Because a company hired to provide water remediation services for a homeowner did not comply with the Indiana Home Improvement Contract Act, it is not entitled to recover attorney fees on its complaint against the homeowner after he didn’t pay the full amount billed.
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Lessor entitled to judgment that oil and gas lease expired

April 30, 2014
Jennifer Nelson
Partial summary judgment for the lessor was affirmed Wednesday by the Indiana Court of Appeals in a contract dispute involving an oil and gas lease of land in Sullivan County.
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Judgment for IRS reversed, remanded

March 31, 2014
Dave Stafford
A trial court was not the proper forum to grant summary judgment in favor of the Internal Revenue Service in a dispute over a land contract that had been an issue in a prior bankruptcy case, the Indiana Court of Appeals ruled Monday.
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COA: Buyer complied with notice statutes for obtaining tax deed

March 6, 2014
Jennifer Nelson
Noting that the parties and trial court did not follow the established procedures to set aside a tax deed, the Indiana Court of Appeals held that the court erred in finding a buyer’s notices sent certified mail were statutorily deficient. The notices did not request return receipt.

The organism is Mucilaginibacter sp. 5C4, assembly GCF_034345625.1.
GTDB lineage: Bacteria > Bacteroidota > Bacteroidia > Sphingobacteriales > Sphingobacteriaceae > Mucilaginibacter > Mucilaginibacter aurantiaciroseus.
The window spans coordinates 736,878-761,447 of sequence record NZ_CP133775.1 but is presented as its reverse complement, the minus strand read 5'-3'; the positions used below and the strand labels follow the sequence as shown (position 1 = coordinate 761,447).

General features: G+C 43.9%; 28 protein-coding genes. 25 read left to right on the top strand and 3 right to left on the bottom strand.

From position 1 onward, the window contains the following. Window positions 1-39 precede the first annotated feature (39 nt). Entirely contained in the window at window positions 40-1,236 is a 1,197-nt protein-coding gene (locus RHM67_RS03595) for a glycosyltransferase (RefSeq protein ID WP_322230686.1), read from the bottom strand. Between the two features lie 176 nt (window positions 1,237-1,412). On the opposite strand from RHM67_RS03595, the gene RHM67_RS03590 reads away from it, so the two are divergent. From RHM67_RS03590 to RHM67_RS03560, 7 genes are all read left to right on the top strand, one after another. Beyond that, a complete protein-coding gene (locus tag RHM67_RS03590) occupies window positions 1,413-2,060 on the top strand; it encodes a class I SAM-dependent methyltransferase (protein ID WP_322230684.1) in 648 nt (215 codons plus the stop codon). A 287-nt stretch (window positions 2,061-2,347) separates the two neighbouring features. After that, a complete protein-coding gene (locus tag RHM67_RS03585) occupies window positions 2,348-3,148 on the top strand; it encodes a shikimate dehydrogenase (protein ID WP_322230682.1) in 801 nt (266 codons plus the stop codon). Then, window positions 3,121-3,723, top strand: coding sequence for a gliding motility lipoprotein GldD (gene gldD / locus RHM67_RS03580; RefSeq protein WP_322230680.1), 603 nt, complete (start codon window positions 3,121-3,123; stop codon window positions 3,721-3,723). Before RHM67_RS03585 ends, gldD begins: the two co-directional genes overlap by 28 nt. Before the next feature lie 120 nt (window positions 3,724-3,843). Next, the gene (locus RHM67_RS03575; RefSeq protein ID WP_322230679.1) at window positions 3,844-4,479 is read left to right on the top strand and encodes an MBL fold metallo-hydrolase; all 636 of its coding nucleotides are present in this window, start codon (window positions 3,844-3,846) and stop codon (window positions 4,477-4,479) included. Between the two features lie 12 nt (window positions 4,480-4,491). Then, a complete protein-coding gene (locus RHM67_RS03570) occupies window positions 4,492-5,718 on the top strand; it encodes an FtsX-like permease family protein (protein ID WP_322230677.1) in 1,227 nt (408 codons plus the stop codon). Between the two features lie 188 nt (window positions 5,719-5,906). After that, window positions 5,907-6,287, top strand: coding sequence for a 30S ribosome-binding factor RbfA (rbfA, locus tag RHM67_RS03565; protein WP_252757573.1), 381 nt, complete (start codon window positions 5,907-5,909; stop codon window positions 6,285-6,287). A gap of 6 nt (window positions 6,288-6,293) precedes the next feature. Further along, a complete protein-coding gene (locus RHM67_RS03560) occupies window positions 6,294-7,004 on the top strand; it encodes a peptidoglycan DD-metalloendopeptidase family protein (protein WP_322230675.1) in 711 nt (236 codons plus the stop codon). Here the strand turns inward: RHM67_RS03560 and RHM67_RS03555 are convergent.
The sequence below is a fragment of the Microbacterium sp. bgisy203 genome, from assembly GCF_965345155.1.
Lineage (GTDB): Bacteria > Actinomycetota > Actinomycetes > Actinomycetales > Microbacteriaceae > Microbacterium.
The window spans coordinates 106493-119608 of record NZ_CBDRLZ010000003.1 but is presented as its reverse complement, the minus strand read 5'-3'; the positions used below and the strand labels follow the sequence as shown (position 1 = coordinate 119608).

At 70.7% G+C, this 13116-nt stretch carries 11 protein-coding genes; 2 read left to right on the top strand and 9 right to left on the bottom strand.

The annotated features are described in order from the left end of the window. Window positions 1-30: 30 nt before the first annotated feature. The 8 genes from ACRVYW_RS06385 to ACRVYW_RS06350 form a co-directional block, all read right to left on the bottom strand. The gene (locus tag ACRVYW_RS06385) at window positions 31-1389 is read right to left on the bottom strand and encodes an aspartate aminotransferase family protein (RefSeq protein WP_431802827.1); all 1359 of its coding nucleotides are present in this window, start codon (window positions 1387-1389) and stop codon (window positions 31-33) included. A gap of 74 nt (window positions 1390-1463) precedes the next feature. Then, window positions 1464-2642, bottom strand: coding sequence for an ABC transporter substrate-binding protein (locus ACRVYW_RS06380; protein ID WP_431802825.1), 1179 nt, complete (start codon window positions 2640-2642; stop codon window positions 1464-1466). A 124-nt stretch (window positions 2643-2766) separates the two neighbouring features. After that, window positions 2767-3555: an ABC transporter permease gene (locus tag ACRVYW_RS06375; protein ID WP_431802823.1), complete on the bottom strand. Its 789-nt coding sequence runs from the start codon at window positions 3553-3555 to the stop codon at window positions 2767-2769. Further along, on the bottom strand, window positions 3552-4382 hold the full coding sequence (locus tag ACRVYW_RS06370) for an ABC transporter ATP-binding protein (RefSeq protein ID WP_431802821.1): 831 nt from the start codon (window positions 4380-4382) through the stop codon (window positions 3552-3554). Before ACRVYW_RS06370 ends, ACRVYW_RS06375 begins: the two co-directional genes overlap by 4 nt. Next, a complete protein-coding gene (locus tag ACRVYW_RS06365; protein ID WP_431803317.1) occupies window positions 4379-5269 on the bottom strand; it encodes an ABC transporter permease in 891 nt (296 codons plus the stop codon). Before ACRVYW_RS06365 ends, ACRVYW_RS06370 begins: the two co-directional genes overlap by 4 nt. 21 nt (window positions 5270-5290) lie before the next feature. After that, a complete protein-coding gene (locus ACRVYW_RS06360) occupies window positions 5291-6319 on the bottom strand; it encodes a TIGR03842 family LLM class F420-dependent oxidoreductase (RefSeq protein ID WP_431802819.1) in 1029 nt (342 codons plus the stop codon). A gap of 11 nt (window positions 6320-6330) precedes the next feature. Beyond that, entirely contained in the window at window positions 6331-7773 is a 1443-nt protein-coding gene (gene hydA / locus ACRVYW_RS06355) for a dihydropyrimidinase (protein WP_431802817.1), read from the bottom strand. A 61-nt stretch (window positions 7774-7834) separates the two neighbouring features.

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Couple not entitled to attorney fees under Crime Victims Relief Act

March 3, 2014
Jennifer Nelson
The Indiana Court of Appeals has affirmed that a Lake County couple who won a fraudulent misrepresentation judgment against the previous owners of the couple’s home are not entitled to certain fees under the Indiana Crime Victims Relief Act.
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Judge strikes Bloomington smoke-detector ordinance; similar measure pends in Indy

February 21, 2014
Dave Stafford
A judge’s recent ruling that struck a Bloomington ordinance requiring hard-wired smoke detectors in rental properties comes as the Indianapolis City-County Council considers raising the requirements for all dwellings in Marion County.
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Man gets partial win on appeal, still must pay for damaging woman’s home

February 13, 2014
Jennifer Nelson
The man who purchased 2.28 acres of land in a foreclosure sale must pay for the damage he caused by taking the law into his own hands in trying to evict a woman living in a mobile home on the property, the Indiana Court of Appeals ruled. But, the court reversed summary judgment in favor of the woman on adverse possession, prescriptive easement and trespass claims.
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Evidence doesn’t show couple knew of mold when selling home

January 31, 2014
Jennifer Nelson
The Indiana Court of Appeals affirmed rulings in favor of the sellers of a home which later was found to contain mold. The buyers sued, claiming the sellers knew of the mold at the time of the sale, but the judges found the evidence shows otherwise.